Citizen Kane Minute #12 – Sentimental Journey

CITIZEN KANE MINUTE #12 – Sentimental Journey

The greatest film of all time, five minutes at a time.

  • Minutes 55:00-1:00:00
  • Special Guest: Quizmaster Noah Tarnow

Join the conversation and find more great content:

MOVIES BY MINUTES – http://moviesbyminutes.com
Follow CITIZEN KANE MINUTE on Twitter: @CKaneMinute
E-MAIL: firewaterpodcast@comcast.net

You can find CITIZEN KANE MINUTE on these platforms:

This podcast is a proud member of the FIRE AND WATER PODCAST NETWORK:

  • Visit the Fire & Water WEBSITE: http://fireandwaterpodcast.com
  • Follow Fire & Water on TWITTER: https://twitter.com/FWPodcasts
  • Like our Fire & Water FACEBOOK page: https://www.facebook.com/FWPodcastNetwork
  • Support The Fire & Water Podcast Network on Patreon: https://www.patreon.com/fwpodcasts
  • Use our HASHTAG online: #FWPodcasts

Thanks for listening!

5 responses to “Citizen Kane Minute #12 – Sentimental Journey

  1. Another 5 minutes that could be considered ‘the most important 5 minutes’.

    His meeting Susan and being enchanted and wanting to change her life is another fork in the road.

    Never saw the snowglobe before. Amazing. It represents her youth. That is why his seeing it prompts him to think of Rosebud.

    Great show.

  2. If I recall correctly, Roger Ebert mentions in his dvd commentary that this was Welles’ least favorite scene in the film. I can’t remember why he was dissatisfied. It accomplished a lot in a few moments. Susan is probably the most sympathetic character in the movie for me. I tend to agree with her appraisal of Kane later in the film. He didn’t really love her or consider marriage until the scandal broke.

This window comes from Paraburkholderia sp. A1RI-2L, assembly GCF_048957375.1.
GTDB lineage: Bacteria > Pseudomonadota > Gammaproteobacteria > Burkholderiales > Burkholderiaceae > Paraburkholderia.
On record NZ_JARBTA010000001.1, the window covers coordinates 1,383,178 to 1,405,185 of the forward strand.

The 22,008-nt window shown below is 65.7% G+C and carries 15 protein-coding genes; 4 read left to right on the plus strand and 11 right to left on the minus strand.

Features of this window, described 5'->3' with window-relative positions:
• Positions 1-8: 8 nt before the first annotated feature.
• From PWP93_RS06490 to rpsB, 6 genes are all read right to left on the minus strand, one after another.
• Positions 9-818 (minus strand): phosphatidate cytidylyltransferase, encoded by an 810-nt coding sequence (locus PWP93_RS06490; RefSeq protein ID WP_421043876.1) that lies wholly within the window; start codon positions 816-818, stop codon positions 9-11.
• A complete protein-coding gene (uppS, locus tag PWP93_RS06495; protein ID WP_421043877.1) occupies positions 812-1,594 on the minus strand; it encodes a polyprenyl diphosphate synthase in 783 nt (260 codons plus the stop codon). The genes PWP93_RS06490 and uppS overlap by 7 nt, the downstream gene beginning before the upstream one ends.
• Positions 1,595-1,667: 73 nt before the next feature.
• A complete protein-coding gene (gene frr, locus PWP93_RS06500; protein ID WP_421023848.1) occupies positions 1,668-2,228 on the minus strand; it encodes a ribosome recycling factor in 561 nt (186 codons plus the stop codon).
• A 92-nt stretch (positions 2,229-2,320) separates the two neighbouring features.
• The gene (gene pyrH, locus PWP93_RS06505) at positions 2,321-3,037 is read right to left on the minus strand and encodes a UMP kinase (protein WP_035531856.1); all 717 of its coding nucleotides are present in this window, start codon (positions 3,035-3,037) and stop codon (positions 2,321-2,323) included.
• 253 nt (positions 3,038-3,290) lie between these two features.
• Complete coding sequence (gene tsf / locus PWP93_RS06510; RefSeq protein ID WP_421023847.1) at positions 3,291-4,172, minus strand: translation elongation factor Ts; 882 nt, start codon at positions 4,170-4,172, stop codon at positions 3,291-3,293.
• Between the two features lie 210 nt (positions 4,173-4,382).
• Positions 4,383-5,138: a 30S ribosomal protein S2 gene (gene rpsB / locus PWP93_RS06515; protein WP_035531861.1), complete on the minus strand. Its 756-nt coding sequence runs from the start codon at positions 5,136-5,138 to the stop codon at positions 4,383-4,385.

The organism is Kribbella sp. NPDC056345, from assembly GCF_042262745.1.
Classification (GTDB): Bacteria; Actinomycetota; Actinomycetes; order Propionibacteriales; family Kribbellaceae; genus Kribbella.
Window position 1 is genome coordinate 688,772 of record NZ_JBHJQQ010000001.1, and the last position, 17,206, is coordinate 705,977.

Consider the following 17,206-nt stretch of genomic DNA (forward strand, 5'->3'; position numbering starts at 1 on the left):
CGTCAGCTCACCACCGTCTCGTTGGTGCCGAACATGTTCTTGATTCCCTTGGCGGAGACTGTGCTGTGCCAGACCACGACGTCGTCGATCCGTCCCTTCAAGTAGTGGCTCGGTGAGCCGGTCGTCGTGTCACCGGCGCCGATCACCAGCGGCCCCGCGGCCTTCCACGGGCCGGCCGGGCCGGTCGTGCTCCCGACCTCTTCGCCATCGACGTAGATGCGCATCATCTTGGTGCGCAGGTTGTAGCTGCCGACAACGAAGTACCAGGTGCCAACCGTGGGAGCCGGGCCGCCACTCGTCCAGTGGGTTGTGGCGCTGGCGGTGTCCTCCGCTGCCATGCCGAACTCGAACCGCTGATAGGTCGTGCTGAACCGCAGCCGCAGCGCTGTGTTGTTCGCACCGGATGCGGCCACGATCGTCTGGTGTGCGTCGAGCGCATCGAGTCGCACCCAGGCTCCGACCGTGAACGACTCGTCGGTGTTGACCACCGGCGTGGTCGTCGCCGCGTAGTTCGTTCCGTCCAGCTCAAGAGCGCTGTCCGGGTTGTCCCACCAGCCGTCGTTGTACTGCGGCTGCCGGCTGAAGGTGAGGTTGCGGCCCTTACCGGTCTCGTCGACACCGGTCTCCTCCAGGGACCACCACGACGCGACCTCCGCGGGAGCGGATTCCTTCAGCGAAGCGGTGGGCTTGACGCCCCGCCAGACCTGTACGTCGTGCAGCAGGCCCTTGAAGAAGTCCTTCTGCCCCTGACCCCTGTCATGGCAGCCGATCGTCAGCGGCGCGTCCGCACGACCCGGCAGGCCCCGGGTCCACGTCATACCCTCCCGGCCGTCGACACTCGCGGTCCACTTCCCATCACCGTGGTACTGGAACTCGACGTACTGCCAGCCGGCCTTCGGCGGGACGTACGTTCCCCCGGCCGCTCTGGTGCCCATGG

3. When a movie brings up the question of how long horses roamed New York City, I feel compelled to bring up “Speedy” from 1928 in which Harold Lloyd tries to save the last horse-drawn trolley car against modern competition. (This is probably the same part of my brain that obsesses over comics.)

    At RKO The Magnificent Ambersons’s staircase eventually converted to part of the boarding school of The Seventh Victim. The metaphor writes itself, doesn’t it?

  4. Great discussion as always gents. Don’t take for granted that everyone had electricity, even by the movie’s production year of 1941! My Dad was born in 1938, and his family’s rural home didn’t have electricity until he was 12 years old in 1950. They used oil lamps, and listened to their radio by attaching it to their car battery. Insane, I know!!!

    Chris

    1. Parts of western Ireland (County Mayo) from where my family hails didn’t have electricity until the 1950s. My grandparents were born in 1901 & 1903 and there are stories of them bringing the animals into the home on very cold nights.

      Here in the Cleveland area we still have a couple of red brick streets rather than pavement.

      I’m so old that during elementary school every student went for lunch (an hour & a half) because everyone’s mother’s were at home.

Leave a Reply to Chuck Coletta Cancel reply

Your email address will not be published. Required fields are marked *